Gogo contains entagenic acid which has anti fungal activity against phytopathogenic fungi. A glycoside of entagenic acid possesses anti- neoplastic activity.

Other traditional and medicinal application for gogo or entada phaseoloides

  • Gogo powdered seeds are used to treat jaundice and edema due to malnutrition
  • Gogo bark decoction is used to treat hair and scalp related problems such as dandruff and hair loss.
  • Gogo bark decoction is used to wash wounds and ulcers.
  • Gugo bark decoction is also used to wash away skin itch.
  • Gogo seed extract is also used as emetic or to treat vomiting.

Gogo, herbal medicine preparation and application

Gogo Ointment

Gogo seeds are harvested from January to April, dried, the skin removed and are pounded to pulp. Coconut oil, palm oil or other essential oils are added to make a paste. The paste is applied topically onto inflamed or affected area.

gogo barkGogo scalp and hair wash

To make a gogo scalp and hair shampoo, scrub together the fibers of a gogo bark sheet into a basin of water to create a foamy lather. Apply the gogo lather as a shampoo to hair then rinse with water.

Gogo use cautions and warnings

Gogo seeds contain alkaloids that are known to be toxic or poisonous if taken in large amount. Gogo seeds are actually used as fish poison in some cultures. But the toxins can easily be removed by heat.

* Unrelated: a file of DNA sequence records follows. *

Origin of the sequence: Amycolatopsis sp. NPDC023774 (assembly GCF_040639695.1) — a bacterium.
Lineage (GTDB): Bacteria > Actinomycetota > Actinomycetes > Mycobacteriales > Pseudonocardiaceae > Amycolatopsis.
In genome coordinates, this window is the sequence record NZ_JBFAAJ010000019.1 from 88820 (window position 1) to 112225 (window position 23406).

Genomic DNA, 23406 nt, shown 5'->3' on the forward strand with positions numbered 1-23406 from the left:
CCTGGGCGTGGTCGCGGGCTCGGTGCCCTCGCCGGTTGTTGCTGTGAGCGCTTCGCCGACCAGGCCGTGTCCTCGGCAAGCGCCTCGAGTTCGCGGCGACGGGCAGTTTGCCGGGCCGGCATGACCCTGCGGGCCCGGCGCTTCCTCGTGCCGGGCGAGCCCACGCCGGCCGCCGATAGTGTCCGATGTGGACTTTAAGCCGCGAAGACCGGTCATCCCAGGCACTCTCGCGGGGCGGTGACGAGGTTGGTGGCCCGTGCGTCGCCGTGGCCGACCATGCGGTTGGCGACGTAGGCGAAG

Pounded seeds are used as poultice or as ointments when mixed with water or other oils and are applied topically to affected areas.

The bark of gogo vine are used to wash hair by creating a lather when rubbed to the hair and scalp.

Medical practioners would discourage the internal consumption of seed decoction of gogo seeds for children, pregnant and lactating women.

When used topically, there is no reported danger for use to children and pregnant women.

Saponins found in the gogo decoctions from barks and leaves may cause eye irritation and conjunctivitis.


Gogo other uses

  • Seeds of entada phaseoloides are used as body ornaments by some indigenous groups
  • In South Africa, gogo seeds are used as coffee substitute
  • Gogo seeds are also used as fish poison
  • Wood from Entada phaseoloides are also used for tinder or in making match boxes.
  • Oil extract from gogo seeds are used in lamps for illumination.
  • Gogo bark are used to wash hair and scalp by creating a lather.

Gogo compounds

  • ethyl 2,5-dihydroxy benzeneacetate (EP03),
  • methyl 2,5-dihydroxybenzeneacetate(EP04),
  • entadatin A(EP05),
  • daucosterol(EP10),
  • β-sitosterol(EP09),
  • butyl 2-O-β-D-glucopyranosyloxy-5-hydroxybenzeneacetate (EP11),
  • 6-hydroxy-3,4-dimethylcoumarin(EP14),
  • 5-hydroxybenzofuran-2(3H)-one(EP15),
  • butyl 2,5-dihydroxybenzeneacetate (EP16), stigmasterol(EP18),
  • entadamide A(EP19),
  • methyl stearate(EP20),
  • stearic acid(EP21),
  • methyl 2-O-β-D-glucopyranosyloxy-5-hydroxylbenzeneacetate (EP23)

Other Constituents

  • saponin;
  • alkaloid;
  • sapogenin,
  • oleanolic acid.
  • fatty oil,
  • alkaloids

Other Related Articles for gogo

Anti diabetic effects of Total Saponins of Entada Phaseoloides, T.Zheng, G. Shu, A. Yang, S. Mo, Y.Zhao, Z.Mei, College of Pharmacy, South-Central University for Nationalities, Wuhan China

Anti diabetic effect of total saponins from Entada phaseoloides (L.) Merr. in type 2 diabetic rats.

PLANTS Profile for Entada phaseoloides (St. Thomas bean) | USDA .